If you make a habit of following outdoor related TV shows, you probably remember Eustace Conway and his Turtle Island household from the History Chanel show Mountain Men. As he is described on the show, Mr. Conway has been living on his 1,000 acre property in North Carolina in what could be called a traditional manner. He claims that he lives off the land, hunting and growing much of his own food, that he makes pants out of buckskin and stitches his own wounds.
In a dramatic climax of the show, Eustace Conway had to fight with the government over unpaid taxes, riding into town on a horse to city hall. Many viewers at the time pointed out that the image of Mr. Conway being portrayed does not seem to align too well with the facts about him. It was quickly pointed out that far from being an isolated mountain man, foraging the forests for resources, Mr. Conway was running a rather profitable business. A visit to his website here, reveals a well organized commercial enterprise with a “mountain man” theme, involving, carriage rides, classes, summer camps for both children and adults, etc. Prices can range anywhere from $65 for a carriage ride, to $1400 for a two week summer camp. It seemed unclear what someone who is living off the land is doing with all that money, and in particular why he is not paying his taxes.
Well, I’m sure we’ll get some more entertaining developments with respect to his taxes in the next season of the show.
A more recent development has been that last Fall, presumably because of increased attention due to the TV show, state officials, acting on a tip, performed an inspection of Turtle Island, and promptly shut it down for not complying with a multitude of health and safety regulation. Some of the violations range from failing to meet building codes, to failing to provide proper sanitation.
Much of the bushcraft community has been in an uproar about this, and the issue has been framed as one where “The STATE” has come to interfere with this man’s life and stop him from living his simple, traditional lifestyle.
I generally ignore such drama, but I wanted to post on this issue as I feel it is being greatly mischaracterized.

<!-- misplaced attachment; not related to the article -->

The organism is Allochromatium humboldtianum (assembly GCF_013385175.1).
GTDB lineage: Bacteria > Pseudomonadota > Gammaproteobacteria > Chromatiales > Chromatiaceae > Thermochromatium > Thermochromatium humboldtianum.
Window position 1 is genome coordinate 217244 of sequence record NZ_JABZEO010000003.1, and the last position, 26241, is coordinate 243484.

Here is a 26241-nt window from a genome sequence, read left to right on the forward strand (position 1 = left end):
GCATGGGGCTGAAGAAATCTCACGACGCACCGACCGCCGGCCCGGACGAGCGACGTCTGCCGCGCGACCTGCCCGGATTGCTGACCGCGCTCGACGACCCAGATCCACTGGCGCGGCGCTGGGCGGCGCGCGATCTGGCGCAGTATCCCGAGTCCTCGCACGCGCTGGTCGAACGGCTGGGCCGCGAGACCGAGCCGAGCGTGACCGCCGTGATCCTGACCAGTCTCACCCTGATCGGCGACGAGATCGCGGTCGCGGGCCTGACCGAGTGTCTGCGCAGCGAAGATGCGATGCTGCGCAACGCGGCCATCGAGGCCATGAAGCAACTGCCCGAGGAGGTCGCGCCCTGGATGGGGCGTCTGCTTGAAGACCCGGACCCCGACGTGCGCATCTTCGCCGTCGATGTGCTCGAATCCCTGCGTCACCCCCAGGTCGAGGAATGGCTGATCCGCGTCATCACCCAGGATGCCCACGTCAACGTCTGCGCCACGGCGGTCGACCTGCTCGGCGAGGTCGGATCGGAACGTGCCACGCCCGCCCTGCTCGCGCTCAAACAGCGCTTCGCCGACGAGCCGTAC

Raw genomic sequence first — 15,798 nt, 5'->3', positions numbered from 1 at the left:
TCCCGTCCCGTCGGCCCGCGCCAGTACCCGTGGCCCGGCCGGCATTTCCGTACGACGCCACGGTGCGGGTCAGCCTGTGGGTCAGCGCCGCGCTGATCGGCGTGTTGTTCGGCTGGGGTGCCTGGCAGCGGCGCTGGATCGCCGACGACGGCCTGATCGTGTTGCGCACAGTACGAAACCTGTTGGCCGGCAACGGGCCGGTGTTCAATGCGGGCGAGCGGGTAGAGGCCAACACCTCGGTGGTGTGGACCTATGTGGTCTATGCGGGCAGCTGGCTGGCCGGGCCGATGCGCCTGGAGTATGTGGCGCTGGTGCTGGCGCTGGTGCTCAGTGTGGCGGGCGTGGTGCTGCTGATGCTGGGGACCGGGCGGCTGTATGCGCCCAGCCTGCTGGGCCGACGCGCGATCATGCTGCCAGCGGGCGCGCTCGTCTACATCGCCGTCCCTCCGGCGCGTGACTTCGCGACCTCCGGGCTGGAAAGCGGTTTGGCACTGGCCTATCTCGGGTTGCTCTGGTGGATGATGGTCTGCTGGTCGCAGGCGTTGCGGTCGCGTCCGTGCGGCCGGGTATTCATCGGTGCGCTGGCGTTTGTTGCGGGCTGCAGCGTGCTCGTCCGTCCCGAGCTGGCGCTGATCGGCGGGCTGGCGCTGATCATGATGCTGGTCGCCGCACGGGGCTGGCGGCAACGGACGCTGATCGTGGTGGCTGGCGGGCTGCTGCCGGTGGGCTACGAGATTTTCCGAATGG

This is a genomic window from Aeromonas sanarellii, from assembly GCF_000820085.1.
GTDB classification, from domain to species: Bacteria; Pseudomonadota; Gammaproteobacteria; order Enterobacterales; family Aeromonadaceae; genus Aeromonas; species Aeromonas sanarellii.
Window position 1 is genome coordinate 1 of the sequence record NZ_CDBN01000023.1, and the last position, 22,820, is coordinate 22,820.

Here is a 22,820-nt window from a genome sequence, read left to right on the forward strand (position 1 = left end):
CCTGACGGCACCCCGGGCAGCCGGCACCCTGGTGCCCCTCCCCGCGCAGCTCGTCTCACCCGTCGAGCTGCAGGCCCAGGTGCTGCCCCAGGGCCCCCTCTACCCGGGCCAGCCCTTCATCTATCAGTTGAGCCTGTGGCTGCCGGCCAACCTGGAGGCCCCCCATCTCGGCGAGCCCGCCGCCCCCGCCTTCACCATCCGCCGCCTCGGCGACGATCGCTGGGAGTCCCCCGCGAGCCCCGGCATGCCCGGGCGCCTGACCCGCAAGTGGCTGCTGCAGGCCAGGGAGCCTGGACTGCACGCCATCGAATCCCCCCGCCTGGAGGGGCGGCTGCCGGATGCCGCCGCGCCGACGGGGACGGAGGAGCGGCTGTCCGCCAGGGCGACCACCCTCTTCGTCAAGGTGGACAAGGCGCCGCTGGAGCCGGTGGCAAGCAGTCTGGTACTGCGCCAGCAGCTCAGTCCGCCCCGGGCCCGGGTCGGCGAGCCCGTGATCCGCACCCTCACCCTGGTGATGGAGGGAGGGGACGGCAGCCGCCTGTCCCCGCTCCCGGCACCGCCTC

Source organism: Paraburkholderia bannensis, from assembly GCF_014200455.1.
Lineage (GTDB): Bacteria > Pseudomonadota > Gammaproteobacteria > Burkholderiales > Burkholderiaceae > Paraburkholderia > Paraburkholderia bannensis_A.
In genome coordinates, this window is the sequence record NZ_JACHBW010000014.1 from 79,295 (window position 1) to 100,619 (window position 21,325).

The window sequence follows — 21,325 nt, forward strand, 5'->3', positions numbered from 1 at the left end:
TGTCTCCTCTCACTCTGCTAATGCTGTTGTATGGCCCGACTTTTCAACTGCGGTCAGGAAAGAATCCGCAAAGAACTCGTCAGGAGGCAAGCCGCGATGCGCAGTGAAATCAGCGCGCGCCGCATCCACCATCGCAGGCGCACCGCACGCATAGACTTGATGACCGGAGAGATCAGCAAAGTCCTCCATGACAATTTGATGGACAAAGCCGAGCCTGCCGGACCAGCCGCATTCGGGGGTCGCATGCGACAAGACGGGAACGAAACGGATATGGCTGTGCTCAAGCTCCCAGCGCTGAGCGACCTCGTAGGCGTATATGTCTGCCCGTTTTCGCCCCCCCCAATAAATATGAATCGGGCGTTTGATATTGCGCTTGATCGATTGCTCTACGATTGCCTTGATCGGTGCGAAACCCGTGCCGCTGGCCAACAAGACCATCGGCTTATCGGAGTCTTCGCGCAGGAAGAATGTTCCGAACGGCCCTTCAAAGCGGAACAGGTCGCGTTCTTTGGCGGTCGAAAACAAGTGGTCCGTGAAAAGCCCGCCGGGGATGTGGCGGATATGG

Despite the assertions to the contrary, the state government is not seeking to stop Eustace Conway from living his chosen lifestyle. Turtle Island is his property, and he can live there as he chooses, even if that entails him sleeping under a tree. While Turtle Island is currently closed to customers, Mr. Conway continues to live there in his chosen manner.
The real issue here is that Mr. Conway is operating a business at the premises that is open to the public. The moment he starts doing that, he has to comply with health and safety regulations just like anyone else if he wishes to operate that business.
If he is going to run a camp for children, and for that matter adults, and is going to have them live there, he can not house those people in buildings that do not meet safety and health requirements. If he is going to feed people at the premises as part of a commercial enterprise, then he has to comply with health and sanitation requirements. He can not circumvent those requirements, no more than a restaurant can circumvent health and sanitations standards by saying it specializes in authentic 19th century foods. It can serve 19th century food, but it still has to refrigerate its meat, sanitize its cleaning surfaces, and be free of rats. Similarly Mr. Conway can teach traditional living, but he still has to offer facilities that protect the lives and health of his customers.
It may in fact be the case that it is impossible to teach “true” traditional living these days because of existing regulations. I have to say, I am perfectly okay with that. There are certain aspects of traditional living I would happily give up, including dysentery, dangerous living and working conditions, high child mortality rate, and so on.
Imagine that instead of the current headlines reading “Mountain Man Takes on Building Codes”, it read “After the State Department Failed to Act, a Dozen Children Were Killed in a Building Collapse at Turtle Island”. What would we be saying then?
Being a mountain man is one thing. Making a business out of being a mountain man is a different story. We shouldn’t confuse the two. All that has currently been shut down is Mr. Conway’s mountain man business, not his lifestyle as a mountain man. Making money comes with certain obligations. As Watauga County Commissioner Perry Yates pointed out, it is not Mr. Conway’s primitive methods, but rather his less primitive ones that are the problem.